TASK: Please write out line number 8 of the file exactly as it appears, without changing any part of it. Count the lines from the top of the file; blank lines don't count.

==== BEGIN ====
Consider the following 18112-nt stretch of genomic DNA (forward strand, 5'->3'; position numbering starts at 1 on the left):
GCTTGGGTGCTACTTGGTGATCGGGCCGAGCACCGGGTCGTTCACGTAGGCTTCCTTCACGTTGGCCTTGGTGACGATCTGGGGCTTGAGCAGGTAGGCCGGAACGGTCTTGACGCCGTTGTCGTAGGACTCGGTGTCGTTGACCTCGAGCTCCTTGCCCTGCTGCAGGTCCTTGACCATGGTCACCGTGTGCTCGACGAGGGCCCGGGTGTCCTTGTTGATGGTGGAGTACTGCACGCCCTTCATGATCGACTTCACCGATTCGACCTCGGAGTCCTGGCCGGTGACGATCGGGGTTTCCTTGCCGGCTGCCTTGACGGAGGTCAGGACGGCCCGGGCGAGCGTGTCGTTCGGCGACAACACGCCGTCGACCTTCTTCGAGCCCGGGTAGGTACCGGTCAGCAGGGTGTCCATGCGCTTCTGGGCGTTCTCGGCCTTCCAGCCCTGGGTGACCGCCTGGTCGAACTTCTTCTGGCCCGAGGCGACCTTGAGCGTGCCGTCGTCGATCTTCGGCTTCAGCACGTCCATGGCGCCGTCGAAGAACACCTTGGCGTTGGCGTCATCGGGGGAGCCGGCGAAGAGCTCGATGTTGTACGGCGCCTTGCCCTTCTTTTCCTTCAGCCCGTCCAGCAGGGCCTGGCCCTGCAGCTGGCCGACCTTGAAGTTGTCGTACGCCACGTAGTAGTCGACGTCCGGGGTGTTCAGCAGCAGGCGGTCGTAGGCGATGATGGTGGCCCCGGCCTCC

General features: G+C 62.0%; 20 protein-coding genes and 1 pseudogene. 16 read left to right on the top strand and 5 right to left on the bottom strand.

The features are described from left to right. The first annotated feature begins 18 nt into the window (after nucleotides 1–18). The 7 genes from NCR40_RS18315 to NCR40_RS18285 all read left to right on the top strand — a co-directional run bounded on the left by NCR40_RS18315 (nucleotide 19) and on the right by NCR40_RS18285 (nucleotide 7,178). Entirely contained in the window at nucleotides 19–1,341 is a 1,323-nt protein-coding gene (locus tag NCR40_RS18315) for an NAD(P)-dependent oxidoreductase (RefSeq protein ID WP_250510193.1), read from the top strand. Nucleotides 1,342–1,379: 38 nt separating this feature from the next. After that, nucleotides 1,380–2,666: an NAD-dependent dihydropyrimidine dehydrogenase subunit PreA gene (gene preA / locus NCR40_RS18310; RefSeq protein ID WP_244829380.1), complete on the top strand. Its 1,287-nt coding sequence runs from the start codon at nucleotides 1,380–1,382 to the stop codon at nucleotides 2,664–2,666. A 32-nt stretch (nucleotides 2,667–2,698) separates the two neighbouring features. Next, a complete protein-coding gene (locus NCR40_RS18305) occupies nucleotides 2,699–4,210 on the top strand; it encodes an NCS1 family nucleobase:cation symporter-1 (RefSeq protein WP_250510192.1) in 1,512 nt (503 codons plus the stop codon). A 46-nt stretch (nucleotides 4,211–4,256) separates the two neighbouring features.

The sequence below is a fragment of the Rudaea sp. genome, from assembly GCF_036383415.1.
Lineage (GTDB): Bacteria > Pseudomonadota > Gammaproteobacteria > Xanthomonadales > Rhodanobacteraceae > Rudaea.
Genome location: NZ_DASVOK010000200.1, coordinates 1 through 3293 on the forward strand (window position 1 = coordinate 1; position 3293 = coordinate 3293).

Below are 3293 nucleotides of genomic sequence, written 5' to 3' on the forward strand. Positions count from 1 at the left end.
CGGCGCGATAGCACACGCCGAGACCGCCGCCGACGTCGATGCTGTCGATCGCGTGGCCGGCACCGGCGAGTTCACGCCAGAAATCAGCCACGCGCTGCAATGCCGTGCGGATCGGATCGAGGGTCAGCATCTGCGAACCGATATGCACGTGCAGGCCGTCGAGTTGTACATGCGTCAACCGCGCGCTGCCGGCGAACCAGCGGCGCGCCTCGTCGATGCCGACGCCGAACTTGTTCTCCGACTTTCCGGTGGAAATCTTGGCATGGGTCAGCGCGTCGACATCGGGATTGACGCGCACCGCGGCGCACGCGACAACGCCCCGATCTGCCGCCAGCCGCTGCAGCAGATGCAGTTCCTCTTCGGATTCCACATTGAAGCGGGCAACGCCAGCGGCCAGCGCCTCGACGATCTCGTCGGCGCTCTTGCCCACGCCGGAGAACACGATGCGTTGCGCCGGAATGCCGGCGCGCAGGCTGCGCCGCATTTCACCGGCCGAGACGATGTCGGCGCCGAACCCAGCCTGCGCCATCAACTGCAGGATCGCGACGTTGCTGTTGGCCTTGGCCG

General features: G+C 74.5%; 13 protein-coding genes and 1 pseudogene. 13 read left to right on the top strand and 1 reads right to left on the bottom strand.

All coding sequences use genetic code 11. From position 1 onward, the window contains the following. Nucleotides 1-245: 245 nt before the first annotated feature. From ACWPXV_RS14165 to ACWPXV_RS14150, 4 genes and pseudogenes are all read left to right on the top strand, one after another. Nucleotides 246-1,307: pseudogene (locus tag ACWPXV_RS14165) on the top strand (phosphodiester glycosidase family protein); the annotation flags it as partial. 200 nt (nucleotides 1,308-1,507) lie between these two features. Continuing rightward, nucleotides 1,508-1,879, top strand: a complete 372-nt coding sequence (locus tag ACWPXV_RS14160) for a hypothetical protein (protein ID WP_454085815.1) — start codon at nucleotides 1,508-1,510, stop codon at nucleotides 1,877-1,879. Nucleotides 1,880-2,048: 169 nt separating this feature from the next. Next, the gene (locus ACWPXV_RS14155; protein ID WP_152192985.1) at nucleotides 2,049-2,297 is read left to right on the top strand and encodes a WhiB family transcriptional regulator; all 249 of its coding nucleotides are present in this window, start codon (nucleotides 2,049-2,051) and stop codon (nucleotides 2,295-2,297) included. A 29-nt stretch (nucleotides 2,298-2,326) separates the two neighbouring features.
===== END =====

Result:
Below are 3293 nucleotides of genomic sequence, written 5' to 3' on the forward strand. Positions count from 1 at the left end.